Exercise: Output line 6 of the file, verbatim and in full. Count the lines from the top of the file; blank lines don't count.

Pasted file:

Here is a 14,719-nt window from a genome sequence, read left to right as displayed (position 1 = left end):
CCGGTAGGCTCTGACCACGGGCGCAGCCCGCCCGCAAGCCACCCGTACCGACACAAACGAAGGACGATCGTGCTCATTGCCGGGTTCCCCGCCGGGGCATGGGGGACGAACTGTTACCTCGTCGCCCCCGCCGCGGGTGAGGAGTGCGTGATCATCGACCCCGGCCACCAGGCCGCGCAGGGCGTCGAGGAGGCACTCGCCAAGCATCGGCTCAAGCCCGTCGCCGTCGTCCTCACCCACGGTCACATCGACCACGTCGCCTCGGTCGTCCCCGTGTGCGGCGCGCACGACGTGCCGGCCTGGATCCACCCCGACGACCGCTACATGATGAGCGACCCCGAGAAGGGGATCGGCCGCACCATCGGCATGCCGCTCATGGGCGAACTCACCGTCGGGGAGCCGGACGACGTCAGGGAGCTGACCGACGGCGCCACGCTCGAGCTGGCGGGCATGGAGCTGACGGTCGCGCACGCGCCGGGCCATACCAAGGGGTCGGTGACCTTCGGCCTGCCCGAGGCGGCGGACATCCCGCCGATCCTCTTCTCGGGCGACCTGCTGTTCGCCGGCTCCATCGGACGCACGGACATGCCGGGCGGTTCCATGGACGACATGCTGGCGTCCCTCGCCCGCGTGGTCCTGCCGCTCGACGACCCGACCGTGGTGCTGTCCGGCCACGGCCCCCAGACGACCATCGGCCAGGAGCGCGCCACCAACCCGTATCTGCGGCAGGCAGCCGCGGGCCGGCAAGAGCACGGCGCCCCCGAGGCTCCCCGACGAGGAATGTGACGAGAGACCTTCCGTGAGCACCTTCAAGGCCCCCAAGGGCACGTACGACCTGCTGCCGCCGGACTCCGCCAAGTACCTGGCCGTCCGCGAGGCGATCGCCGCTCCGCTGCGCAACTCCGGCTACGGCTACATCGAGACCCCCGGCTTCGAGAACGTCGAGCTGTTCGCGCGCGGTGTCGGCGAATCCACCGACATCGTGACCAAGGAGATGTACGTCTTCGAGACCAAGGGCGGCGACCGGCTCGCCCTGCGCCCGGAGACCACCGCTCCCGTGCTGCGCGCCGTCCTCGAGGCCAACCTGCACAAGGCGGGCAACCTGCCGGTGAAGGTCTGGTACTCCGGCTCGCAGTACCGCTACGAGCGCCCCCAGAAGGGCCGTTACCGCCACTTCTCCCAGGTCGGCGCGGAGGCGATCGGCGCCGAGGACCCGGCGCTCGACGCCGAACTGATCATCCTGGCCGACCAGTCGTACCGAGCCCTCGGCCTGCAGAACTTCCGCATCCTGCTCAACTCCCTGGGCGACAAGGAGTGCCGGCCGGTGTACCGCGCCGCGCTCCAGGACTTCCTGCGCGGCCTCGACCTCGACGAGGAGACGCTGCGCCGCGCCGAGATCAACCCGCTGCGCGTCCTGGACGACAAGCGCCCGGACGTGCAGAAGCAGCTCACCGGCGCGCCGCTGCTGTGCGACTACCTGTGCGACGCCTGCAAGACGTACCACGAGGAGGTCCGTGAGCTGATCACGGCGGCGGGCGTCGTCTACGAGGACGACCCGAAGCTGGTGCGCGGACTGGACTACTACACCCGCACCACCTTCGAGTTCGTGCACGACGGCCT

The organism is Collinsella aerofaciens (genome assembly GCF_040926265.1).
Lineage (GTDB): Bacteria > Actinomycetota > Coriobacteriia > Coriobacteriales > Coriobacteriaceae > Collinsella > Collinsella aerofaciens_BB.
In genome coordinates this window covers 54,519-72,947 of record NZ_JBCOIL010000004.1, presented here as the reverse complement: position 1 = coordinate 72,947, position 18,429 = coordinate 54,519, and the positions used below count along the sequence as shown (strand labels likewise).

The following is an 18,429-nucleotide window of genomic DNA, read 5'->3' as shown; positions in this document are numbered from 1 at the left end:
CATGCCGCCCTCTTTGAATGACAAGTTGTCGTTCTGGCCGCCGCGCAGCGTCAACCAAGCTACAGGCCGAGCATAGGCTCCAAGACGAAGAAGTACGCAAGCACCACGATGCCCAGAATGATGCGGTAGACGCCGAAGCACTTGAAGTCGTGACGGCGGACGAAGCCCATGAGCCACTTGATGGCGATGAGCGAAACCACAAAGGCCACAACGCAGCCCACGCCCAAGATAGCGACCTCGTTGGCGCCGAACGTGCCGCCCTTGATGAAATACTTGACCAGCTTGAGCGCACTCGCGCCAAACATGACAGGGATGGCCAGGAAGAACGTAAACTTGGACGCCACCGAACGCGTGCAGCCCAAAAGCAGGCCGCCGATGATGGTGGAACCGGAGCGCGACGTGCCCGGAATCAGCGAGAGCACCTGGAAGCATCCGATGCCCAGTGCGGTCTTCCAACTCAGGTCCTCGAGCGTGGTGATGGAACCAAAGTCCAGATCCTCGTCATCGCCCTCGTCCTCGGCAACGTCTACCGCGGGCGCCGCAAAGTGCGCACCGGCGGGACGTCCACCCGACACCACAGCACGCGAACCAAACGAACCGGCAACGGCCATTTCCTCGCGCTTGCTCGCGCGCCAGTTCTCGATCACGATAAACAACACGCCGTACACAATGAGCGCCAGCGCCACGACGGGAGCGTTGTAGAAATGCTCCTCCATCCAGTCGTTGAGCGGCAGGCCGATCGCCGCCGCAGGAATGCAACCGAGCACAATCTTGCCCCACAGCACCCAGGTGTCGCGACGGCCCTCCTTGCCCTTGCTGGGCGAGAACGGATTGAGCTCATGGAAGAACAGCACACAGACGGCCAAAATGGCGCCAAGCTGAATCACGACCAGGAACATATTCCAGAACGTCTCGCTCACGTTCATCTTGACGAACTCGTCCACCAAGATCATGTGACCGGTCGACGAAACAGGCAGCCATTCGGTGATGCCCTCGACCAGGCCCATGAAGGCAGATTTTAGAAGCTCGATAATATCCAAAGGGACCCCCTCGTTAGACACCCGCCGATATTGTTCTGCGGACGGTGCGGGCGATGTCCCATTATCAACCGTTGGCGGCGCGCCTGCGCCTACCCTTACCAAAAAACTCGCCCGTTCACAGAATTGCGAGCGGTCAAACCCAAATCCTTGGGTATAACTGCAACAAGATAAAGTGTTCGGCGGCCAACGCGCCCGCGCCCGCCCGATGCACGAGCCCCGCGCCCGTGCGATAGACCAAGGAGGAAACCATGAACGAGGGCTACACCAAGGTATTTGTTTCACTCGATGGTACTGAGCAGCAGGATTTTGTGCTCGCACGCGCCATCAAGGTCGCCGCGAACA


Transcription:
The following is an 18,429-nucleotide window of genomic DNA, read 5'->3' as shown; positions in this document are numbered from 1 at the left end: